- Cameroonian Health Minister Urbain Olanguena Awono has opened an inquiry into the coverage of the Douala independent newspaper 'Le Messager' on an allegedly fake cholera vaccine distributed in the city. The angered Minister denies reports the vaccination had to be halted as the mistake was known.
'Le Messager' - Cameroon's principal private newspaper - on 18 February reported about "a false vaccine distributed to 500 Cameroonians" during an ongoing cholera epidemic in Douala, the country's largest city.
According to 'Le Messager', close to 500 people were treated with the inadequate vaccine before the authorities recognised the problem and stopped dispensing it. Health authorities however did not inform the public of the mistake that was made.
The Douala newspaper further reported that the vaccine administered to the city's citizens had a whitish colour, whereas the standard cholera vaccine is a colourless and clear liquid. The vaccine also carried a fake label identifying it as a product of the French company Aventis Pasteur.
The reporting of this news story has angered the Cameroonian Health Minister, who denies the events such as described by 'Le Messager'. Minister Awono on 19 February therefore opened an administrative and judicial inquiry into the news story, aiming at proving that the newspaper's allegations are false.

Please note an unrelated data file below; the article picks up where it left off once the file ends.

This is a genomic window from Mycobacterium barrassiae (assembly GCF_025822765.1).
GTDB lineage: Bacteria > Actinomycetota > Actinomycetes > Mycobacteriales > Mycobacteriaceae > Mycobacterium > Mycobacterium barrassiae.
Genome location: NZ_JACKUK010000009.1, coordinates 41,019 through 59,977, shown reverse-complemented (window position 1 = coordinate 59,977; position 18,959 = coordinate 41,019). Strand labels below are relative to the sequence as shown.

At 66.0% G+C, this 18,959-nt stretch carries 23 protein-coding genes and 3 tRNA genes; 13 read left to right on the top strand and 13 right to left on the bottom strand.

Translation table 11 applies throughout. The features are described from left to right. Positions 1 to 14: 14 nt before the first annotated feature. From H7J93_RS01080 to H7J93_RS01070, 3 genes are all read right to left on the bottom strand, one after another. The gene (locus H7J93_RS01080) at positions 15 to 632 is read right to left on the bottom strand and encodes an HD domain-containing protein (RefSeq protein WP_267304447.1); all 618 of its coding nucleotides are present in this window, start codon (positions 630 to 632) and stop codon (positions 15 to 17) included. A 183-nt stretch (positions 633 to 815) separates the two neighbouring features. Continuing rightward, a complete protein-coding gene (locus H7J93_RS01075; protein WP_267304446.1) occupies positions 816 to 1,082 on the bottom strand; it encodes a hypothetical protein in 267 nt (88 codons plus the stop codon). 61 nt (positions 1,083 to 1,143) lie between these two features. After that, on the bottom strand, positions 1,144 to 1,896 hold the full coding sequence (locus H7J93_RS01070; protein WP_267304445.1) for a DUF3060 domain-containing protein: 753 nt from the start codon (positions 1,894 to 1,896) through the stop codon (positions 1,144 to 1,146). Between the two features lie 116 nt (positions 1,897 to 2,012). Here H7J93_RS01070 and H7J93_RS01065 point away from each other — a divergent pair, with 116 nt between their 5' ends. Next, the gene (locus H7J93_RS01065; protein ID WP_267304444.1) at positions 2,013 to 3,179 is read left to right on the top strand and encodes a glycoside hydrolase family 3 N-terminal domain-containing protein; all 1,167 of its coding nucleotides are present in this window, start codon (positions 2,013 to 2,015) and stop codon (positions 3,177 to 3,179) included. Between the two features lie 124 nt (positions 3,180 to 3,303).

Marie-Noëlle Guichi, the author of the controversial 'Le Messager' article, told the Kinshasa-based media watchdog Journaliste en Danger (JED) that she sticks to her version of the news story. Ms Guichi said that "the information published in the newspaper is factual and verifiable. The Health Minister's criticism is unwarranted and disingenuous."
In its 20 February edition, 'Le Messager' reported on the story again, saying that "between 22 January and 3 February, entire families received a dose of this questionable product."
The Le Messager press group, directed by Pius Njawé, has been the "subject of regular attacks and harassment by the Cameroonian authorities," according to JED, which is coordinating a press freedom network in Central Africa. The group today issued an alert, saying that the new inquiry into 'Le Messager' may be a potential threat to press freedom in Cameroon
Press freedom has been under increased attack by Cameroonian authorities lately and Le Messager press group has been the target of several campaigns. In May 2003, the government prohibited the launch of the group's radio station, 'Freedom FM', just as it was about to begin broadcasting. The station has been banned ever since.
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